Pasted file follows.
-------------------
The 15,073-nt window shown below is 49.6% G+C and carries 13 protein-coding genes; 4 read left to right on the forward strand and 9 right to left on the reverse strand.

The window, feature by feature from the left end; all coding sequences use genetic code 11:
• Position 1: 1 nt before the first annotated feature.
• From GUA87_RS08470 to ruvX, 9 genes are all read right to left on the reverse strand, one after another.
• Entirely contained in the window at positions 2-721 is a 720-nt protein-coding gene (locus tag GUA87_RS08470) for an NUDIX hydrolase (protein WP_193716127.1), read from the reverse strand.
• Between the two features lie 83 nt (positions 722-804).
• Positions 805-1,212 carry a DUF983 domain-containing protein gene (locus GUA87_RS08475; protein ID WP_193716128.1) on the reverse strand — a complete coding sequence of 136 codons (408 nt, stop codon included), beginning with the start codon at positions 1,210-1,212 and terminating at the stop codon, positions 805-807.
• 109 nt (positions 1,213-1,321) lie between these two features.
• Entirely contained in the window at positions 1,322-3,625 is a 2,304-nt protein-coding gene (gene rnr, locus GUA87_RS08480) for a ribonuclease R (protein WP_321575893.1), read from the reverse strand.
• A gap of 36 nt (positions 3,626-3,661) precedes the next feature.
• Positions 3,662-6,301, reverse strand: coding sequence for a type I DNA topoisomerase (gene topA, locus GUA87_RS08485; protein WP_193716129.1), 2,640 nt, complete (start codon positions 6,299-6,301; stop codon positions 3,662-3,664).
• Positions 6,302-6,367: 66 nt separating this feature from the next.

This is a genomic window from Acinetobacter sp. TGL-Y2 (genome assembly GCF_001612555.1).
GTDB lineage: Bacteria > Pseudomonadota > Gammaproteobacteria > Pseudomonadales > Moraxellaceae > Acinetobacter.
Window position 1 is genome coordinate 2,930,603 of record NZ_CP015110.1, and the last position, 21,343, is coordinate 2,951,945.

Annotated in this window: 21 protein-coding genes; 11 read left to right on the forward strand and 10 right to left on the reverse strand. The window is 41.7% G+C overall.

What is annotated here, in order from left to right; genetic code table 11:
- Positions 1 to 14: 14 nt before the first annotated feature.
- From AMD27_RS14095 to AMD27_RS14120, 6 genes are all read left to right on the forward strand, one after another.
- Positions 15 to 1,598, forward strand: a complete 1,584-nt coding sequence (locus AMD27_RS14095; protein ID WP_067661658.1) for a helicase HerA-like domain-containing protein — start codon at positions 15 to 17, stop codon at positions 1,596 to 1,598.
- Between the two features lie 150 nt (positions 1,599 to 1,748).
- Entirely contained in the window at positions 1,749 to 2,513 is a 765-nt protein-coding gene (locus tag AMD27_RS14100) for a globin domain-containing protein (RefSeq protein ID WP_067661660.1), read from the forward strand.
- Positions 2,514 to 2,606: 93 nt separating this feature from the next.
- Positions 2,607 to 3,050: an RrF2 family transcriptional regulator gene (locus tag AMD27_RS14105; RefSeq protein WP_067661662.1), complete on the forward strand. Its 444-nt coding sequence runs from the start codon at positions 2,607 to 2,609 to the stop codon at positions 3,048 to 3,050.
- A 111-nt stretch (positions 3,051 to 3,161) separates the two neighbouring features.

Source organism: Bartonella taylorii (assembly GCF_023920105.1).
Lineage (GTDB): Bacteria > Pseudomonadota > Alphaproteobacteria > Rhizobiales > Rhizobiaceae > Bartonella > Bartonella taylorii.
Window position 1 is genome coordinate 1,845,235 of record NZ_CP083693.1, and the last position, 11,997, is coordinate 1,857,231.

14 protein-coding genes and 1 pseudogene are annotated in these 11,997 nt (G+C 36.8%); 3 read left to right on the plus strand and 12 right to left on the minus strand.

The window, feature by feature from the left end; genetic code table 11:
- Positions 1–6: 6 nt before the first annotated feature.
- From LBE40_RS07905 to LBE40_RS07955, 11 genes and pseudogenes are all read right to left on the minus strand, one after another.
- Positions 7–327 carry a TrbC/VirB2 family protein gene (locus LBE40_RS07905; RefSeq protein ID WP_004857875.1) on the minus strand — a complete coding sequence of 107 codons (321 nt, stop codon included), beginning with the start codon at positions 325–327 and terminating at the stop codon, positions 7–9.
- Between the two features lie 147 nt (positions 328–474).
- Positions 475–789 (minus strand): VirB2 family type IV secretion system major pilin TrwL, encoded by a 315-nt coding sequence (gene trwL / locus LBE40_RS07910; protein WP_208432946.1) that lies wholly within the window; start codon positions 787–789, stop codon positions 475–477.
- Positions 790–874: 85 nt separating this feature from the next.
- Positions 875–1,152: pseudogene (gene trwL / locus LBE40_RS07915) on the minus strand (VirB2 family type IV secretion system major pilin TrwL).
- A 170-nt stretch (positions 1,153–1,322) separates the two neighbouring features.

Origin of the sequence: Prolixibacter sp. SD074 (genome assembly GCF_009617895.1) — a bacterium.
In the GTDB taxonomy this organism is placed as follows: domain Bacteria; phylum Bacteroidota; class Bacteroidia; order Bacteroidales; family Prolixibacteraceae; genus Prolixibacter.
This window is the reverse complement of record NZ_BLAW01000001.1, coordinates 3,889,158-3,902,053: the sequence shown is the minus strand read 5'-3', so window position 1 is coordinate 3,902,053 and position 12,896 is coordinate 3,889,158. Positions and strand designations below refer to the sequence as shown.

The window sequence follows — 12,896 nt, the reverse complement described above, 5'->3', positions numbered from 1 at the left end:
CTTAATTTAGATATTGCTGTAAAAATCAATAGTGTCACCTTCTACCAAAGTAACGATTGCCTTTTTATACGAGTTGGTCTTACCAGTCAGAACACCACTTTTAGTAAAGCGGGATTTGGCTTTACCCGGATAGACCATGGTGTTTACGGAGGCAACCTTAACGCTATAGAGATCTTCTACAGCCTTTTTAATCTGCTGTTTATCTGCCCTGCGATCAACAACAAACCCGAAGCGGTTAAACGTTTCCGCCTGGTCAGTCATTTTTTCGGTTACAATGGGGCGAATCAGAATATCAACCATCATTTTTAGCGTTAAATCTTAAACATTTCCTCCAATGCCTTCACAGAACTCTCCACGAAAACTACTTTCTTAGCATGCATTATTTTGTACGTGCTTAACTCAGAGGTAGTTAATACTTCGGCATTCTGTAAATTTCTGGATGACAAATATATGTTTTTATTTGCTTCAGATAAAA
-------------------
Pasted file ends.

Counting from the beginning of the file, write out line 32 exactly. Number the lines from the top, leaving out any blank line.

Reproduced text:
- From LBE40_RS07905 to LBE40_RS07955, 11 genes and pseudogenes are all read right to left on the minus strand, one after another.